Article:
He liked to refer to himself as a worker, but that was an out-and-out fiction; from his very beginnings in the industry he had been an ally of management, and then, very soon, he became a part of management.
   He entered the industry as a salesman for Buffalo Forge. Then he was employed by the Oliver Iron Company. He was an assistant superintendent with Colorado Rail, and he held similar jobs elsewhere. But always it was over labor or apart from labor. It was Tom Girdler getting ahead and using his brains in the best Horatio Alger tradition, while all around him heavy-set, heavy-muscled men by the thousands worked long hours to turn the ore into metal and to shape it, forge it, tool it. One would surmise from his later actions that he had never held anything else but contempt for those who worked with their hands.
   He was well schooled for the battles of 1937. Jones & Laughlin's Aliquippa mills were known as the "Siberia of America." Their company town was a place where the few brave union organizers who dared to enter faced beatings and even death, literally, at the hands of the goon squads. The town was also called "little hell," a fitting name.
   Apparently it was a place that suited Girdler excellently, for in a space of four years he rose from an assistant to president. After that he continued to climb steadily on the irreproachable ladder of success. As he climbed, his technique of dealing with the men he employed became progressively more ruthless. When the Memorial Day Massacre occurred, he was earning $130,000 a year. One might consider his statement that he would go back to hoeing potatoes before he bargained collectively with his employees as a piece of not-too-original verbiage. At the same time, he never gave any indication that the dead men and wounded women and children strewn over the Chicago prairie disturbed either his sleep or his equanimity.

   Yet it would give a very false picture of the industrial situation in 1937 to single out Tom Girdler as industry's bad boy. Nor could the dreadful occurrence of Memorial Day be understood from that point of view. From that point of view alone, the Chicago massacre becomes an isolated instance of one man's callousness--but it was by no means such an isolated instance.
   Half a century before, the Haymarket affair, also in Chicago, became the labor cause celebre of the nation and the world. The four labor leaders who were then framed and put to death in Chicago became martyrs or devils, according to the reaction of one class or another. But they could not have been so framed and murdered had there not been complete accord on the part of the most powerful forces in American finance. The same accord operated in the case of Girdler and the Chicago massacre.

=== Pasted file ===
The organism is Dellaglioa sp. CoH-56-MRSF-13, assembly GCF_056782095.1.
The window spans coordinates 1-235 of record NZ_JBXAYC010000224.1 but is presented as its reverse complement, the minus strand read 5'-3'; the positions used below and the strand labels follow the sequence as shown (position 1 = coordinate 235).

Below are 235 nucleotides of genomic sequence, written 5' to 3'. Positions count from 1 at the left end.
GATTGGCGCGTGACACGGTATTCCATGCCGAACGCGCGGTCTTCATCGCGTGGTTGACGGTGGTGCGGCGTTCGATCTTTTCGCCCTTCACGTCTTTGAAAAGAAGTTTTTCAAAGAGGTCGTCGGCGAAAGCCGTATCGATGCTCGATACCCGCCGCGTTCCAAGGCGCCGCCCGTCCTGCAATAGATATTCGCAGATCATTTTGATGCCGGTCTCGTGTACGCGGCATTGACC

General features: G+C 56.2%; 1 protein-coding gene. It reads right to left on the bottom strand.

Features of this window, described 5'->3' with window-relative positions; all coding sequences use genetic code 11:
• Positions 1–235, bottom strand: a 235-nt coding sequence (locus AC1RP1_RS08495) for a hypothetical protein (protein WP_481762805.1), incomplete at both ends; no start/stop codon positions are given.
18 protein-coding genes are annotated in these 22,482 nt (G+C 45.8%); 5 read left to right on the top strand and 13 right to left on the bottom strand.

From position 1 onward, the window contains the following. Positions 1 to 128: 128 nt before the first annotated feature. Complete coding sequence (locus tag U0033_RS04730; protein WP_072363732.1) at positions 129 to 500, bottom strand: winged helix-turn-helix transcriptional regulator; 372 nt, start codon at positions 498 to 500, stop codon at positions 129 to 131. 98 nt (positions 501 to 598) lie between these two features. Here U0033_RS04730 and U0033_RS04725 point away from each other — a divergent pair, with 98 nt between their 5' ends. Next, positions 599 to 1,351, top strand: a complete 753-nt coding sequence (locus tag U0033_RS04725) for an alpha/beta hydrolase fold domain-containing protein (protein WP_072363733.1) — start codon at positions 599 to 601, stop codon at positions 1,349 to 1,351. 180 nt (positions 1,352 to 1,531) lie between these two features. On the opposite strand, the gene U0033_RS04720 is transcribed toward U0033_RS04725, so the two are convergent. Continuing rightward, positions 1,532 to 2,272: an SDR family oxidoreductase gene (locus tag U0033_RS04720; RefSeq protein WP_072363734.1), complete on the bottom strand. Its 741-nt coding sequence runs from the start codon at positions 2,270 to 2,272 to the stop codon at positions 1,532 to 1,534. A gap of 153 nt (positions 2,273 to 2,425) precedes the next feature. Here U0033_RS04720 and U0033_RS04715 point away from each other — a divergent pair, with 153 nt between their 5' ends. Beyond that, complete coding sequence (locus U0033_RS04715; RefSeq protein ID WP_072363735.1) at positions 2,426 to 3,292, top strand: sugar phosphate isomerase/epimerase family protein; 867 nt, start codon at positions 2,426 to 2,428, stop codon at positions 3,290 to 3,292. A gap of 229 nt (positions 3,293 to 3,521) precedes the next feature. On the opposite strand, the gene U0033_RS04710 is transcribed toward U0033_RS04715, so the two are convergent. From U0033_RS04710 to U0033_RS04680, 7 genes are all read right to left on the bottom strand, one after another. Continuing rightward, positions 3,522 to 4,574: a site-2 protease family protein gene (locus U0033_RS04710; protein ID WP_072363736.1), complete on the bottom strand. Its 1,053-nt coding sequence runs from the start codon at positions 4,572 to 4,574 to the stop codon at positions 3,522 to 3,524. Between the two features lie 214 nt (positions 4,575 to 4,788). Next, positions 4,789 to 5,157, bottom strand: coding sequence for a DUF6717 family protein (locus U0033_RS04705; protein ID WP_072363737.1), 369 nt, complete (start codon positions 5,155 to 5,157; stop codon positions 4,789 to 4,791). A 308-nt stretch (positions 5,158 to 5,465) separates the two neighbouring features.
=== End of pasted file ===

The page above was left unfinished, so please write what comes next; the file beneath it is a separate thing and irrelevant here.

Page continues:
Girdler was the front, the testing ground, the trial balloon of the most reactionary forces in American capitalism. This is not a matter for speculation. Girdler never owned more than a tiny fraction of Republic's stock. The big stockholders in Republic--and among them were some of the most powerful finance blocs in America--willingly allowed him to climb into the saddle, and once he was there they made no effort to unseat him. It should be historically noted that the Chicago dead did not arouse either the ire or the disgust of these same shareholders. They smiled behind their palms and quietly let Girdler bear the brunt of the storm. Also, Girdler all during that period was responsible to a board of directors. This board represented, in its composition, far-reaching and important interests; but at no point is there any record of their reprimanding Girdler or disagreeing with his action. Other factors can be cited. A handful of key men in Wall street could have picked up their phones and ordered Girdler to call a quick halt to his bloody battle with labor--but they didn't, and there was every reason to believe that they silently backed Girdler in his policy.
   Following this line of thought, it is interesting to observe the general press reaction to the Memorial Day Massacre. Although brief, the description of events on that day given earlier in this account makes a fairly good picture of what happened. Further documentation, hundreds of pages of detailed testimony, is included in the Senate Report, S. Res. 266, 74th Congress, Part 14, US Government Printing Office, 1937. Exhibits presented also run into hundreds. The testimony is explicit; it goes into minutiae, as may be gathered from the following extract, page 4939. John William Lotito, one of the strikers, is being examined by Senator La Follette:

    SENATOR LA FOLLETTE: All right. Did you see Captain Mooney while you stood there in front of the police?
    MR. LOTITO: I think Captain Mooney was standing on a side where the other flag was--that is, to my left.
    SENATOR LA FOLLETTE: Did you see what he was doing?